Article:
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Little Howlin' Wolf - Brave Nu World

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Artist: Little Howlin' Wolf

Album: Brave Nu World

Label: Heresee

Review date: Aug. 23, 2005

Little Howlin’ Wolf – along with Buccaneer Bob, Shadow Drifter and Deacon Blue – is a moniker employed by James Pobiega, a formidable man in both appearance and musical ability from the South Side of Chicago. Performing primarily as a street musician in his hometown in the 1970s and ’80s, Pobiega amassed a catalogue of 32 7” singles and two full-length albums, all self-financed and self-released. Baltimore-based noise artists Nautical Almanac’s Heresee Records has made Pobiega’s 7” output available through a series of CD-R releases. The music documented is considerably more diverse and bizarre than the music that’s typically sold out of a street musician’s instrument case, spanning from the expected lo-fi blues to more adventurous explorations in chants and drones. No more conventional is Pobiega’s first recorded work in 18 years, Brave Nu World, which gradually and thoroughly deconstructs the blues to expose something more primal.

A street musician, with his or her direct dependence on the urban environment for performance space and livelihood, perhaps forges a unique bond with the musical traditions of a city. Brave Nu World agrees, as it is well literate in the musical heritage of Chicago, particularly the blues of Chess Records and the free jazz that gave birth to the Association for the Advancement of Creative Musicians. The influence of his namesake, Howlin’ Wolf, is evident on tracks such as “Big Ole Bear,” but the occasionally discordant scales of the rhythm and lead indicate something is amiss. Soon, notes are dropped, and the percussion seems to be navigating around a tool shed in the dark, with its failure sometimes crashing to the forefront. More wrenches are thrown into the standard blues fair, until the sinister undertones come to a head with the first side’s last song, “Eulb,” where the percussion is finally severed from the rest of the rhythm section, and Pobiega’s singing turns to demented, baritone scat.

The blues continues to fall apart with the second side of the album, resembling the free music of Godz more than the Windy City blues of Muddy Waters. The sides’ centerpiece title track is a sprawling 14-minute tempest of crank-operated percussion, ballpark organ, scat gibberish, ceremonial drumming, and a Flagellates’ procession. Volume cuts in and out, as if a tuner is scrolling through a series of stations, each playing the same twisted musical interlude to a radio drama. The effect creates a very different Brave Nu World depending on which side is played, and Pobiega seems to consciously acknowledge this contrast with his titling of the first and second sides of the album “Ole” and “Nu.”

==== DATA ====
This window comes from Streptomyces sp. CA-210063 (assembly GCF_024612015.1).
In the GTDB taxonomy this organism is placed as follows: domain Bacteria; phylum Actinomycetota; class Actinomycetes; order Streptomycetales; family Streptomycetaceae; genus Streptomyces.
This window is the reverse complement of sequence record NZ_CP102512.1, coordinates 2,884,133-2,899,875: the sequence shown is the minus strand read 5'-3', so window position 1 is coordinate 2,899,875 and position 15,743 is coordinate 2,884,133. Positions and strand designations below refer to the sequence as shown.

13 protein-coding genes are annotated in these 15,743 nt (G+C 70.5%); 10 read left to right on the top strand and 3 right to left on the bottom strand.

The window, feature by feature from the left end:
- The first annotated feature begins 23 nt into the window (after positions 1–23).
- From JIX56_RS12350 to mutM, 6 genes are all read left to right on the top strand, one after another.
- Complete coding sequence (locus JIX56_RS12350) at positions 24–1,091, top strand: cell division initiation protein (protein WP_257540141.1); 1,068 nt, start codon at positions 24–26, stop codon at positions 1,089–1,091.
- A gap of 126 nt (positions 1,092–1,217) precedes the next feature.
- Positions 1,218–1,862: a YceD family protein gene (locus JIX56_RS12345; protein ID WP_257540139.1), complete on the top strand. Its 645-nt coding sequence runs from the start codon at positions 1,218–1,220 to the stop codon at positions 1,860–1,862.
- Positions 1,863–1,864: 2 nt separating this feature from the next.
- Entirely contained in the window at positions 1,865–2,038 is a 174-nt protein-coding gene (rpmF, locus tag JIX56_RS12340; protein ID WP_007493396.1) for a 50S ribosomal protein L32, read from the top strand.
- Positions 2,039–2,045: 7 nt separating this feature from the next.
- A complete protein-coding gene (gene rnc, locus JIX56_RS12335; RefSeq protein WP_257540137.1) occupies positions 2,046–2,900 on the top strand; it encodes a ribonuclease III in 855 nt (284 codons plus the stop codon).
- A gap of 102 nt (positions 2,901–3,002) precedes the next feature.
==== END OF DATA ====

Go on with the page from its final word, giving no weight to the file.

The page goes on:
With his street musician credentials and his unique background – he claims to have spent time as a bounty hunter, secret agent, and scuba diving instructor – Pobiega should be eagerly embraced by fans of “outsider music.” The label of “outsider music” has been applied to the naïve, accidental creations of Wesley Willis as well as the reclusive, visionary brilliance of Skip Spence. Considering Brave Nu World’s first half, it might be easy to paint Pobiega as a bumbling street musician, whose amateur take on Chess Records’ legacy wonderfully exposes the crucial rawness of the music. However, the remaining half reveals a deliberate artist bent on departing from the “ole” and creating the “nu.”

This control and command over music is well illustrated by the contrasting halves’ points of reference: Folkways, with its documentary approach, and ESP-Disk, with its emphasis on complete artistic control. Thus, the explorations in free improvisation of Brave Nu World’s second half legitimize the rambling blues of the first, not as great music created by the naïve, but as a conscious deconstruction of old blues-forms. In the tradition of the music of Spence, Syd Barrett, and Jandek, Brave Nu World is the singular, untainted expression of a true outsider.

By Bob Hammond

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